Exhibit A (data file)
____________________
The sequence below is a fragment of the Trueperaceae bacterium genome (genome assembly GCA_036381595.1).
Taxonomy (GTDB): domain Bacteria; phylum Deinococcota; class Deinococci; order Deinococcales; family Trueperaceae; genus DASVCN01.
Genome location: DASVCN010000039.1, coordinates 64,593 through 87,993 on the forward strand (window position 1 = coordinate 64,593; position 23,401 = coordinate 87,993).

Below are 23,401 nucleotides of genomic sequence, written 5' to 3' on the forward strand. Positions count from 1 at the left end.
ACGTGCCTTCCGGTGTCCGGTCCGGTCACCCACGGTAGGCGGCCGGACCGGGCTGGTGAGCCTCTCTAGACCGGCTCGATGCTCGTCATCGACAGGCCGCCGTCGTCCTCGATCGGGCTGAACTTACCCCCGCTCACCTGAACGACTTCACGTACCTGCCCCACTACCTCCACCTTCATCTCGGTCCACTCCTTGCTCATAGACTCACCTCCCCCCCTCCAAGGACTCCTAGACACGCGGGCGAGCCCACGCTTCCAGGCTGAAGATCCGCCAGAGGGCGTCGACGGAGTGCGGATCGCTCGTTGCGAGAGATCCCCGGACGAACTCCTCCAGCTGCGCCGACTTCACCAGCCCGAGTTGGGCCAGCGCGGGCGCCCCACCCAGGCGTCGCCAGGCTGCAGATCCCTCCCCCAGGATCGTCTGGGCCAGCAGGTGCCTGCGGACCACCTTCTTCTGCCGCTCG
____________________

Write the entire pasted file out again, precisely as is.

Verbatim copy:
The sequence below is a fragment of the Trueperaceae bacterium genome (genome assembly GCA_036381595.1).
Taxonomy (GTDB): domain Bacteria; phylum Deinococcota; class Deinococci; order Deinococcales; family Trueperaceae; genus DASVCN01.
Genome location: DASVCN010000039.1, coordinates 64,593 through 87,993 on the forward strand (window position 1 = coordinate 64,593; position 23,401 = coordinate 87,993).

Below are 23,401 nucleotides of genomic sequence, written 5' to 3' on the forward strand. Positions count from 1 at the left end.
ACGTGCCTTCCGGTGTCCGGTCCGGTCACCCACGGTAGGCGGCCGGACCGGGCTGGTGAGCCTCTCTAGACCGGCTCGATGCTCGTCATCGACAGGCCGCCGTCGTCCTCGATCGGGCTGAACTTACCCCCGCTCACCTGAACGACTTCACGTACCTGCCCCACTACCTCCACCTTCATCTCGGTCCACTCCTTGCTCATAGACTCACCTCCCCCCCTCCAAGGACTCCTAGACACGCGGGCGAGCCCACGCTTCCAGGCTGAAGATCCGCCAGAGGGCGTCGACGGAGTGCGGATCGCTCGTTGCGAGAGATCCCCGGACGAACTCCTCCAGCTGCGCCGACTTCACCAGCCCGAGTTGGGCCAGCGCGGGCGCCCCACCCAGGCGTCGCCAGGCTGCAGATCCCTCCCCCAGGATCGTCTGGGCCAGCAGGTGCCTGCGGACCACCTTCTTCTGCCGCTCG